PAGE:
Microsoft announced Thursday that it is committing more than $ 110 million in additional funds to help Washington state continue to deal with and recover from the COVID-19 pandemic.
Microsoft President Brad Smith said in a blog post and a news conference that the Redmond, Wash.-based tech giant is focused on being part of the solution that pulls communities together and focuses on a path toward restarting activities that fuel the economy and helps children get back to in-person learning in schools that can be safely reopened.
“This is a time when I think everyone is feeling fatigued,” Smith said. “COVID-19 is not letting up. Therefore, we can’t let up either. ”
The new funding pledge follows numerous commitments other companies and organizations have made to the region and state since the crisis started back in March. For example: Microsoft, Amazon and others launched a relief fund in the earliest days of the pandemic; the Paul G. Allen Family Foundation supported relief causes to the tune of $ 2.2 million; and Amazon also donated more than $ 2.5 million to support students from underserved communities in the Seattle region.
Among its funding priorities, Microsoft will continue to pay the hourly service providers on its campuses their regular pay even while their full services are not needed. Nine months after telling its workers they could do their jobs from home, Microsoft has paid more than $ 110 million in Washington state to those who staff campus lobbies, run cafes, drive shuttles and support other service needs.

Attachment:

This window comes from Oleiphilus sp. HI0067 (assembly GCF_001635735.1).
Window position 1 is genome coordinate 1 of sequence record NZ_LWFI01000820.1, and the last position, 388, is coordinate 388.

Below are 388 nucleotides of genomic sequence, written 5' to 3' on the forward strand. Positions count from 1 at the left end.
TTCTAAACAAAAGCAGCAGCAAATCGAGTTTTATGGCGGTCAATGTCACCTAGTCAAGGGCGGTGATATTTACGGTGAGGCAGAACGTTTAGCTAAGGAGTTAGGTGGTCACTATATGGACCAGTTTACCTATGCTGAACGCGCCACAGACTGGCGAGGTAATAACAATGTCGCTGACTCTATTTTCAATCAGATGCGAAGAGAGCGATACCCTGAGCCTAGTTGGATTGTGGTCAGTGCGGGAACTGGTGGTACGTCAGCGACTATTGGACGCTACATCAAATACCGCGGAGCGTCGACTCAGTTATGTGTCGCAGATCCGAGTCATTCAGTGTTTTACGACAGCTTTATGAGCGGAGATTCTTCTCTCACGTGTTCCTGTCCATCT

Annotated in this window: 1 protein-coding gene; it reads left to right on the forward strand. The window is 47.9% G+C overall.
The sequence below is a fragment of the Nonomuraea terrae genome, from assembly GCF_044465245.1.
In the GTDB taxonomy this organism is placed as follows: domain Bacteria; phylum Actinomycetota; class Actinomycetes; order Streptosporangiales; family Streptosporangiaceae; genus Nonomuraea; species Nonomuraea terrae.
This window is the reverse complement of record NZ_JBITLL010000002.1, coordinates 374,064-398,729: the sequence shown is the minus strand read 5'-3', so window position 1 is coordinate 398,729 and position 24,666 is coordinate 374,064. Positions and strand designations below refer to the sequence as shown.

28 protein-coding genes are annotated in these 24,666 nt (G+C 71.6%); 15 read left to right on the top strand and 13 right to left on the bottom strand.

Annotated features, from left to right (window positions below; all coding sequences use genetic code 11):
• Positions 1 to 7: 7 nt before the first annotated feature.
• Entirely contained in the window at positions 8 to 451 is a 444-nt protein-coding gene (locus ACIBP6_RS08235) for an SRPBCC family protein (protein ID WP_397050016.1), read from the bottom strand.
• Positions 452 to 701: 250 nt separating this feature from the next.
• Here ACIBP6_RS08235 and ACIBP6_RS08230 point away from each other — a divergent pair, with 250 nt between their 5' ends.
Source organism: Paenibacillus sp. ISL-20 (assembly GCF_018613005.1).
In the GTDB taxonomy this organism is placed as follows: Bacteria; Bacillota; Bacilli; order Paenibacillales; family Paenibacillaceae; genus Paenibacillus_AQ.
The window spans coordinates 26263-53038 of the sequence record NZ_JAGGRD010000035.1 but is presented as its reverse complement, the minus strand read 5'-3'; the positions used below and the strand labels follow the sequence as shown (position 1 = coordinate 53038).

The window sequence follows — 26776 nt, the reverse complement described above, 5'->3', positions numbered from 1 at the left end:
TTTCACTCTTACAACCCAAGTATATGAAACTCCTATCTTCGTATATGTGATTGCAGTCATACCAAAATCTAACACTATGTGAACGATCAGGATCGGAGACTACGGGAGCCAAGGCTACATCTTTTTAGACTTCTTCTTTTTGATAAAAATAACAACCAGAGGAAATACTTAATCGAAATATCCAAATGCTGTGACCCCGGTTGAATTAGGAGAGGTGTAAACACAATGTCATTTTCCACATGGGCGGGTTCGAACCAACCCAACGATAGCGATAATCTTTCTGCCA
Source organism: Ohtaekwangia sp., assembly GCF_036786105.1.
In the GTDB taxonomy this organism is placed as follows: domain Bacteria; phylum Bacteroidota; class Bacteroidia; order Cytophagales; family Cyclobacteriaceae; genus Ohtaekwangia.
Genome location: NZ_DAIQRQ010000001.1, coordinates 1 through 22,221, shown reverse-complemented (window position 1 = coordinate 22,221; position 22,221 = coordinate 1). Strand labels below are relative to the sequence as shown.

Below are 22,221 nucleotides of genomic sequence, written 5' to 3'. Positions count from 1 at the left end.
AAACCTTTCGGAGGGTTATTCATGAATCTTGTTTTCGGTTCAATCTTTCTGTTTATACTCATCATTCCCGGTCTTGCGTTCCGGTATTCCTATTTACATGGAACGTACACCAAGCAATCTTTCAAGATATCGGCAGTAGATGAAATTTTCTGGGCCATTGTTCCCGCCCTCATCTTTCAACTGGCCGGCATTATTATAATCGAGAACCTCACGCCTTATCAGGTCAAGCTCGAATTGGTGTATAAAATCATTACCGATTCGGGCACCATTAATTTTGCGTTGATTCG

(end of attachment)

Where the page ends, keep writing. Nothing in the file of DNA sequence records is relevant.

Smith estimated that between Dec. 1 and Mar. 31, Microsoft will spend an additional $ 50 million paying these regular wages and that the company expects campuses won’t return to a full presence until July 2021.
Microsoft is also committing to further fund and support non-profit organizations in the state playing a critical role during the health crisis. The company has provided more than $ 98 million in cash and technology to such groups so far and will add roughly $ 60 million by July 15.
The challenges around remote learning and what students, teachers and schools will need to return to a physical rather than virtual setting are a big focus of Microsoft’s look ahead into the new year.
Smith was joined Thursday by Robin Lake, director of the Center on Reinventing Public Education at the University of Washington; Susan Enfield, superintendent of Highline Public Schools; and Juan Lavista, general manager and lab director of Microsoft AI for Good Research Lab.
Smith cited an NWEA report on the learning loss that is occurring during the pandemic, and in speaking about the struggles of online education, Lake said younger students across the state and country are having trouble focusing and older kids are suffering from anxiety and depression.
“Things are rough,” Lake said. “For a lot of kids across our state, things are really a crisis.”
To address all of that, Microsoft detailed four areas of interest as it lobbies for the opening of schools with the right precautions in place:
- Tracking test data: Microsoft will provide a free technology solution that will enable Washington state schools to better track and report COVID-19 related testing data within their district boundaries. Available to all school districts in the state, the technology will ensure that schools can provide parents and teachers with key updates on testing and infections.
- PPE and cleaning supplies: The company will donate supplies to any school district in Washington that needs them to reopen safely and meet necessary protocols.
- Backing updated guidelines: Microsoft says it is behind the Washington Department of Health’s updated guidelines for in-person learning, announced by Gov. Jay inslee this week.
- Support for prioritizing vaccines for teachers: While it’s vital to inoculate health care workers and others who are vulnerable first, Microsoft said that schools could reopen more quickly if teachers, school administrators and staff in higher risk categories at the K-5 level were eligible to get a COVID vaccine in January.